IT for Non Profit
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by: Vafa Adib, Greg Campbell


IT Non Profit

In the current business climate there is an expectation that a dynamic IT component is a basic requirement which directly impacts performance, productivity and improvement. Successful enterprises  work continuously to maintain this dynamism. Unfortunately this is seldom the case in the not for profit sector. Agencies rarely receive adequate or ongoing support dedicated to their IT systems. Typically, an organization tried to remain within two versions of current hardware and software. Much of this was accomplished through donations of hardware that was nearing shelf life expiration. Most of the hardware such as servers, network switches, laptops etc. have been always donated as second hand and in used condition and obviously out of warranty. Periodically, an organization would receive a “one time” grant that would allow it to upgrade and for a time, have a better system in place. This respite is unfortunately temporary.

In the past many data enquiries could be managed on simple excel files or even hard copies. Today, there is rapid growth and new development in hardware and software technology. There is an increased expectation, from funders and donors, around data collection and service outcomes. This is further linked to overall quality improvement. The days of tracking the client experience with pen and paper are long gone. Most of the hardware devices that used to be “nice to have” are now “must have” and functioning without them is almost impossible.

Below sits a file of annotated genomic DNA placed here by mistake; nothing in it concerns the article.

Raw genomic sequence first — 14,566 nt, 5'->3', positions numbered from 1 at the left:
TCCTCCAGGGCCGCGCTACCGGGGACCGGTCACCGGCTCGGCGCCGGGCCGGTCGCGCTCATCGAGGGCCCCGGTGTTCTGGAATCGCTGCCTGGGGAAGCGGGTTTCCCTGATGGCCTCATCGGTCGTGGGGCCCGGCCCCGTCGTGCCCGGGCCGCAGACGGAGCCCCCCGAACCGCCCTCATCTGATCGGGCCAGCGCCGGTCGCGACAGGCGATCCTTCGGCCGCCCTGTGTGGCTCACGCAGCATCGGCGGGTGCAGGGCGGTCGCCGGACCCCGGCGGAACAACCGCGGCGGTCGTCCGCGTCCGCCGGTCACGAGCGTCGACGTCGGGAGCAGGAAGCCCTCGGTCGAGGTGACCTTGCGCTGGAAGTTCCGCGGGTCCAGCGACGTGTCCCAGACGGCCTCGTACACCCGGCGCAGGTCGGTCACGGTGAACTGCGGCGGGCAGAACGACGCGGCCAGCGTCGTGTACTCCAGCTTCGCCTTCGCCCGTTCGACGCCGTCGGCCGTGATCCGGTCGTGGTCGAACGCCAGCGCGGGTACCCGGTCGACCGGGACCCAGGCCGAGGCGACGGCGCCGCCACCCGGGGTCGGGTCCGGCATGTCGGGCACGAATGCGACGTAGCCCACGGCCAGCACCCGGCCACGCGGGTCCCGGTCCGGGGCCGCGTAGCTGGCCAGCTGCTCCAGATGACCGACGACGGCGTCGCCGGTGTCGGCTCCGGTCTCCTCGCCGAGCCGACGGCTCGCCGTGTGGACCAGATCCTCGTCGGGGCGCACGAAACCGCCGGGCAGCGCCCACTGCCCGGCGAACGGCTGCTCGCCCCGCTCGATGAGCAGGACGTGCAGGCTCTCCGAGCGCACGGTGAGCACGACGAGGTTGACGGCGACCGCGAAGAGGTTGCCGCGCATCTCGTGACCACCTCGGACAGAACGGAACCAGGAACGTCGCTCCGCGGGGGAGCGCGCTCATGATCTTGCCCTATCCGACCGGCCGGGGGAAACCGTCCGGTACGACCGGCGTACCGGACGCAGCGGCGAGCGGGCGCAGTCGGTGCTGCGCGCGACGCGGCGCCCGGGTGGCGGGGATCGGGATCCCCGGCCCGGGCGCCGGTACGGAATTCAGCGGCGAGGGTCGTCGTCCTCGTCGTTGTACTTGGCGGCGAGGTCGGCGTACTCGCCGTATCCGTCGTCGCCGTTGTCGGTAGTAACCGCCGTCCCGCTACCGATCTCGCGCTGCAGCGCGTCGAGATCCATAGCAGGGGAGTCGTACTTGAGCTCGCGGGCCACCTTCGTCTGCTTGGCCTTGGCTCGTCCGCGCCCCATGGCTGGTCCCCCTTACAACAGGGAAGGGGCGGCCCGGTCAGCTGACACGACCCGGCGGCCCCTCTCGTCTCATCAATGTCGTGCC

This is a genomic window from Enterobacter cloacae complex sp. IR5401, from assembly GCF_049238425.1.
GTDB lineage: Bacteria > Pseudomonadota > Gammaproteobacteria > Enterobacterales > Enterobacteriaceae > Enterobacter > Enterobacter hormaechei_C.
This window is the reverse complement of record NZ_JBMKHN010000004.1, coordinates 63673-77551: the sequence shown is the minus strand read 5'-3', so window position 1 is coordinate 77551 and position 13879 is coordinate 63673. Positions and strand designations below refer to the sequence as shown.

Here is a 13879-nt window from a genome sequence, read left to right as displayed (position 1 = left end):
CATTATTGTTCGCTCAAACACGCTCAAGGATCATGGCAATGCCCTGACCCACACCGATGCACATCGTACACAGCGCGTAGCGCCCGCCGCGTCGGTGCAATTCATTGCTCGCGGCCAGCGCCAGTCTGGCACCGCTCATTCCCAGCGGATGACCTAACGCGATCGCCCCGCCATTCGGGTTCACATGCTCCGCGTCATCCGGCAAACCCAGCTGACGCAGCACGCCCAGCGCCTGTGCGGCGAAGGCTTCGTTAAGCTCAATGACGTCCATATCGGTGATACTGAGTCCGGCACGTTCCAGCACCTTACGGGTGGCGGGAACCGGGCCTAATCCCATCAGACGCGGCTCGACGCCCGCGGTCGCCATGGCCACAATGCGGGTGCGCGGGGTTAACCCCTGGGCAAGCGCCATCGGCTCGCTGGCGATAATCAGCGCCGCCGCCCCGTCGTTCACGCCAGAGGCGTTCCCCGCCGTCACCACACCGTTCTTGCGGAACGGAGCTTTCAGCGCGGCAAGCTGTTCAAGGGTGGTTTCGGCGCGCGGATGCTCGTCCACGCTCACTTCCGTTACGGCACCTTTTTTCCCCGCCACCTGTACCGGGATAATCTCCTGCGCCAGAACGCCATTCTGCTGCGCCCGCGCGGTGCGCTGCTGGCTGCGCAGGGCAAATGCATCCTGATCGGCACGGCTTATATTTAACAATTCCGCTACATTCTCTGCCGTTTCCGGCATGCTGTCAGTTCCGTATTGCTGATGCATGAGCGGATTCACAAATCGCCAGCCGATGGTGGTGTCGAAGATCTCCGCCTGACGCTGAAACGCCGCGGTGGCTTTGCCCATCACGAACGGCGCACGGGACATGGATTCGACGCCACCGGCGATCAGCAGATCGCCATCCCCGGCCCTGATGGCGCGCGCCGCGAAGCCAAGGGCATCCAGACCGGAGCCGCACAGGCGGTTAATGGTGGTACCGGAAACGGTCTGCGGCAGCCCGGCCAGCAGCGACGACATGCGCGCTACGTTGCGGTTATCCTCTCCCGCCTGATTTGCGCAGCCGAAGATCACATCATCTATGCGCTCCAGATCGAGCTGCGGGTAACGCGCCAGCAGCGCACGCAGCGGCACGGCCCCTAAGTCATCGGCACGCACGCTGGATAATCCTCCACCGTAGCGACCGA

On the human resource side, the new generation of employees including Millennials is more comfortable with computers and mobile devices. They have learned to maximize the benefits of these tools which in turn can contribute to effectiveness and efficiency.

There is also the concern for personal security. This is increasing  as agencies address access barriers through community outreach services.

The way potential and current clients interact with a service is evolving. Access  through the web and online service is more common. New standards of best practice have been developed by accreditation bodies (e.g. COA, CARF, CCA). They deal with issues related to privacy and the protection of vulnerable clients. In short, the whole service sector is evolving more rapidly than the functional capacity to serve.

There are some positive signs of change on the horizon. Industry leaders like Microsoft, Cisco, and Adobe are very ahead of the game. They are collaborating with “TechSoup” in order to provide the sector with subsidized affordable IT products, including hardware and software. This benefits the sector immensely.

Innovative funders are taking the position that IT related expenses are more investments in client services rather than capital acquisitions. Clear outcomes will demonstrate impact and have a positive result in donor support. In addition it will promote the innovation and evolution of human service.

Finally, progressive agencies are implementing systems that demonstrate impact and effectiveness. This will guide them through a practice of continuous quality improvement .

A concerted effort form all parties will be require to make the necessary change.